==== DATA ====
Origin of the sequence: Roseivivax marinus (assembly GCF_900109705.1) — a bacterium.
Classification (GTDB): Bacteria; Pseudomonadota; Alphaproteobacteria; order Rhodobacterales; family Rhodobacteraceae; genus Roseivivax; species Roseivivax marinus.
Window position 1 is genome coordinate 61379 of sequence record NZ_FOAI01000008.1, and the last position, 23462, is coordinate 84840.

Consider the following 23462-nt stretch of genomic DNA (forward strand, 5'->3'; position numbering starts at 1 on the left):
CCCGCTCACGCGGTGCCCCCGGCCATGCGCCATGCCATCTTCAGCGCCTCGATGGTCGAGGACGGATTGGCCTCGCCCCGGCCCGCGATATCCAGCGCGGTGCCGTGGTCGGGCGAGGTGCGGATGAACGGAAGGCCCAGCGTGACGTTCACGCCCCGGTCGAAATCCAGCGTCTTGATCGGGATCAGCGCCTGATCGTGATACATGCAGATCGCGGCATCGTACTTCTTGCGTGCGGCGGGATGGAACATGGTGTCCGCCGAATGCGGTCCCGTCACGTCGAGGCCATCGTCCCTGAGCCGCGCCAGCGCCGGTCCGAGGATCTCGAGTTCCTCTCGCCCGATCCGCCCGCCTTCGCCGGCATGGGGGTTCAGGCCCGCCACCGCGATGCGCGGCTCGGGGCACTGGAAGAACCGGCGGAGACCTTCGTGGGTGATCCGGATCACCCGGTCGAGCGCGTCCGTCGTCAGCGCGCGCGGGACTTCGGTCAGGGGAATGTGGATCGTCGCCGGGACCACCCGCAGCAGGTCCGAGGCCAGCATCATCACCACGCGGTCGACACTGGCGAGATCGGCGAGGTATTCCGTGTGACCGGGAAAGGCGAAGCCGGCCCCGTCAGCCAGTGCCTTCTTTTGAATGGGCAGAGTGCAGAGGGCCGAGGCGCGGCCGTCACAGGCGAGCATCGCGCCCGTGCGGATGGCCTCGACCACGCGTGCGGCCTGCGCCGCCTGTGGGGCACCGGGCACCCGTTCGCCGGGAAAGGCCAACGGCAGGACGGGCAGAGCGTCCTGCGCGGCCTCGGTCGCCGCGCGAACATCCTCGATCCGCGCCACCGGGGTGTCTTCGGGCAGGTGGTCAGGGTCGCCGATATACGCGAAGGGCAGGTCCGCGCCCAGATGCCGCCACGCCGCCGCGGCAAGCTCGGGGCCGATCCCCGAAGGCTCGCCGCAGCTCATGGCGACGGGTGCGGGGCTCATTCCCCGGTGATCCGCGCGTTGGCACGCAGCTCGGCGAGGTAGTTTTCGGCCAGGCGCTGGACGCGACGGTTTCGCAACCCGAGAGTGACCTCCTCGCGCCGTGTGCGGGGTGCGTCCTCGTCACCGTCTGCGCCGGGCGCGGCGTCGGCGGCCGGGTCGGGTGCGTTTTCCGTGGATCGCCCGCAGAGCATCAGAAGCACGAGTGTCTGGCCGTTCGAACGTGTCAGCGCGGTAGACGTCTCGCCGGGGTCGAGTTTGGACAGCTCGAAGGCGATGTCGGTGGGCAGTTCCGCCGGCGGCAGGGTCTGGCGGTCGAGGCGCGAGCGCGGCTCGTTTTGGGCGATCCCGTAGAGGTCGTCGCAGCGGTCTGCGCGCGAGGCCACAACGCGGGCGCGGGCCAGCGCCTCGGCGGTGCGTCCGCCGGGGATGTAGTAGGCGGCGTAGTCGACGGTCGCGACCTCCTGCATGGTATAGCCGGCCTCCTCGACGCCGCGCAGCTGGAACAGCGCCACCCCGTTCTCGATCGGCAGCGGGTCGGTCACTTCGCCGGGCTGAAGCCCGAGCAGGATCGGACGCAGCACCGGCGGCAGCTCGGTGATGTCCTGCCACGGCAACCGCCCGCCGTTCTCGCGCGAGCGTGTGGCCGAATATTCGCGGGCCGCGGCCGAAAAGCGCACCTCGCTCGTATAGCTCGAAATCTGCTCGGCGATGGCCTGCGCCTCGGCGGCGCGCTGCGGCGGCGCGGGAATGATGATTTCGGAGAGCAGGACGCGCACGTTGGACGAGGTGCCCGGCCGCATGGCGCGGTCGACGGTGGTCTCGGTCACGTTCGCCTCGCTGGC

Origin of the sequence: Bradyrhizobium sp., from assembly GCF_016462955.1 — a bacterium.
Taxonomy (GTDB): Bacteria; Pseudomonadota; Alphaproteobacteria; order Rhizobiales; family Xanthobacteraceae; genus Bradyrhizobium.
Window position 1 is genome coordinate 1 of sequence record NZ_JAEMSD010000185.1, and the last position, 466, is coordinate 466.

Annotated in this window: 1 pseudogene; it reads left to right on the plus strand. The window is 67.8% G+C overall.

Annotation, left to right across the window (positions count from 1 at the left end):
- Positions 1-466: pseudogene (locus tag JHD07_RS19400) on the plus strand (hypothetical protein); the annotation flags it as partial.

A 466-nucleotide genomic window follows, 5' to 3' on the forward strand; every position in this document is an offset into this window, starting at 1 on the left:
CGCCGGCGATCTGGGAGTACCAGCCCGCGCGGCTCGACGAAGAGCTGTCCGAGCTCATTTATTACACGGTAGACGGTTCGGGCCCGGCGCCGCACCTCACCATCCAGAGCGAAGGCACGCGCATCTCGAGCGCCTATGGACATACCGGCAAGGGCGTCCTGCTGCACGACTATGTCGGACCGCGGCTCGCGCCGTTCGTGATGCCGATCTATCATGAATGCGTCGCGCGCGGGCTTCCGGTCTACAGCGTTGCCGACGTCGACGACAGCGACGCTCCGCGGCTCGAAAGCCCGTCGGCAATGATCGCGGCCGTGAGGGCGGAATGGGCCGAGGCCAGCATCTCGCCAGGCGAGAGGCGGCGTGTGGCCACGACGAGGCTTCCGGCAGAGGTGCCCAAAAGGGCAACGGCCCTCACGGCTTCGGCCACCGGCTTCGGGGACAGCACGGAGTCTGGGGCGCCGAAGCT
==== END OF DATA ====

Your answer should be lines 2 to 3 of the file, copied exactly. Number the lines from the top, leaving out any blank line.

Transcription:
Classification (GTDB): Bacteria; Pseudomonadota; Alphaproteobacteria; order Rhodobacterales; family Rhodobacteraceae; genus Roseivivax; species Roseivivax marinus.
Window position 1 is genome coordinate 61379 of sequence record NZ_FOAI01000008.1, and the last position, 23462, is coordinate 84840.